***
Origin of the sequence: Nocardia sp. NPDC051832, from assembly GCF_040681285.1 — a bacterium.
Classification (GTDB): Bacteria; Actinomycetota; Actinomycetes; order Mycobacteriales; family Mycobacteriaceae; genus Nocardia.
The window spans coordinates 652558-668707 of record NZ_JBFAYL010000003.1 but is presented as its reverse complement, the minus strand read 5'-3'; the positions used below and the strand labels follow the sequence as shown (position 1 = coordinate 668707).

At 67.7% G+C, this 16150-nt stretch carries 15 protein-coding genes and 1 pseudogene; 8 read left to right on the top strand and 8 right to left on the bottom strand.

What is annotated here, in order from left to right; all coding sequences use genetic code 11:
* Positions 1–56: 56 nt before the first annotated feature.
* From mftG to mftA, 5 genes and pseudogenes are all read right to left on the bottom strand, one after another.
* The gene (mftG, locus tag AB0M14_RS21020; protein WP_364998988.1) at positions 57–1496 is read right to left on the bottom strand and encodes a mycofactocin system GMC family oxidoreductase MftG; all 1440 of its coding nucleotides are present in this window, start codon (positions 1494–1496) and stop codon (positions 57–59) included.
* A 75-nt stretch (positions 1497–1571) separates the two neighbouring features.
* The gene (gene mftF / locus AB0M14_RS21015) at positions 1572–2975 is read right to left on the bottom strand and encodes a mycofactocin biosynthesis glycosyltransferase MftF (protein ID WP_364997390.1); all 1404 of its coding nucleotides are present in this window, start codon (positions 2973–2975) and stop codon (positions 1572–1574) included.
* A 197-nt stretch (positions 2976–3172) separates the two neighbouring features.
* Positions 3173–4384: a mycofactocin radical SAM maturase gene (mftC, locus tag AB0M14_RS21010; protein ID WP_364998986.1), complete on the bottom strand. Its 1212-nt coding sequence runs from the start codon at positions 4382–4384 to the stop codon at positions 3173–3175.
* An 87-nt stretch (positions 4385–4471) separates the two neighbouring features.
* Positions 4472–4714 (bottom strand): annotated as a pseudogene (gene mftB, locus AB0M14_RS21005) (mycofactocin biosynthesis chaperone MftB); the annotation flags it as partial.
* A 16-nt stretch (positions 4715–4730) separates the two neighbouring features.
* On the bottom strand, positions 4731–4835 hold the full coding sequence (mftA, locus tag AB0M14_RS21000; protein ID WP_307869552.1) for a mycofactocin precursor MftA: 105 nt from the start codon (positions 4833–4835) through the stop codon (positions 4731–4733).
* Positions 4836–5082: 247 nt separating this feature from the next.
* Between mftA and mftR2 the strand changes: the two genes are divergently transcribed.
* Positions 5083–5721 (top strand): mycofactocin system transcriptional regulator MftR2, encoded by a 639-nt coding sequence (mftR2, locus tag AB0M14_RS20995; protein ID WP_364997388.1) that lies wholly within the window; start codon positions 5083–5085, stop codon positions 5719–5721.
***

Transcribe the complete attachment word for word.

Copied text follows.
Origin of the sequence: Nocardia sp. NPDC051832, from assembly GCF_040681285.1 — a bacterium.
Classification (GTDB): Bacteria; Actinomycetota; Actinomycetes; order Mycobacteriales; family Mycobacteriaceae; genus Nocardia.
The window spans coordinates 652558-668707 of record NZ_JBFAYL010000003.1 but is presented as its reverse complement, the minus strand read 5'-3'; the positions used below and the strand labels follow the sequence as shown (position 1 = coordinate 668707).

At 67.7% G+C, this 16150-nt stretch carries 15 protein-coding genes and 1 pseudogene; 8 read left to right on the top strand and 8 right to left on the bottom strand.

What is annotated here, in order from left to right; all coding sequences use genetic code 11:
* Positions 1–56: 56 nt before the first annotated feature.
* From mftG to mftA, 5 genes and pseudogenes are all read right to left on the bottom strand, one after another.
* The gene (mftG, locus tag AB0M14_RS21020; protein WP_364998988.1) at positions 57–1496 is read right to left on the bottom strand and encodes a mycofactocin system GMC family oxidoreductase MftG; all 1440 of its coding nucleotides are present in this window, start codon (positions 1494–1496) and stop codon (positions 57–59) included.
* A 75-nt stretch (positions 1497–1571) separates the two neighbouring features.
* The gene (gene mftF / locus AB0M14_RS21015) at positions 1572–2975 is read right to left on the bottom strand and encodes a mycofactocin biosynthesis glycosyltransferase MftF (protein ID WP_364997390.1); all 1404 of its coding nucleotides are present in this window, start codon (positions 2973–2975) and stop codon (positions 1572–1574) included.
* A 197-nt stretch (positions 2976–3172) separates the two neighbouring features.
* Positions 3173–4384: a mycofactocin radical SAM maturase gene (mftC, locus tag AB0M14_RS21010; protein ID WP_364998986.1), complete on the bottom strand. Its 1212-nt coding sequence runs from the start codon at positions 4382–4384 to the stop codon at positions 3173–3175.
* An 87-nt stretch (positions 4385–4471) separates the two neighbouring features.
* Positions 4472–4714 (bottom strand): annotated as a pseudogene (gene mftB, locus AB0M14_RS21005) (mycofactocin biosynthesis chaperone MftB); the annotation flags it as partial.
* A 16-nt stretch (positions 4715–4730) separates the two neighbouring features.
* On the bottom strand, positions 4731–4835 hold the full coding sequence (mftA, locus tag AB0M14_RS21000; protein ID WP_307869552.1) for a mycofactocin precursor MftA: 105 nt from the start codon (positions 4833–4835) through the stop codon (positions 4731–4733).
* Positions 4836–5082: 247 nt separating this feature from the next.
* Between mftA and mftR2 the strand changes: the two genes are divergently transcribed.
* Positions 5083–5721 (top strand): mycofactocin system transcriptional regulator MftR2, encoded by a 639-nt coding sequence (mftR2, locus tag AB0M14_RS20995; protein ID WP_364997388.1) that lies wholly within the window; start codon positions 5083–5085, stop codon positions 5719–5721.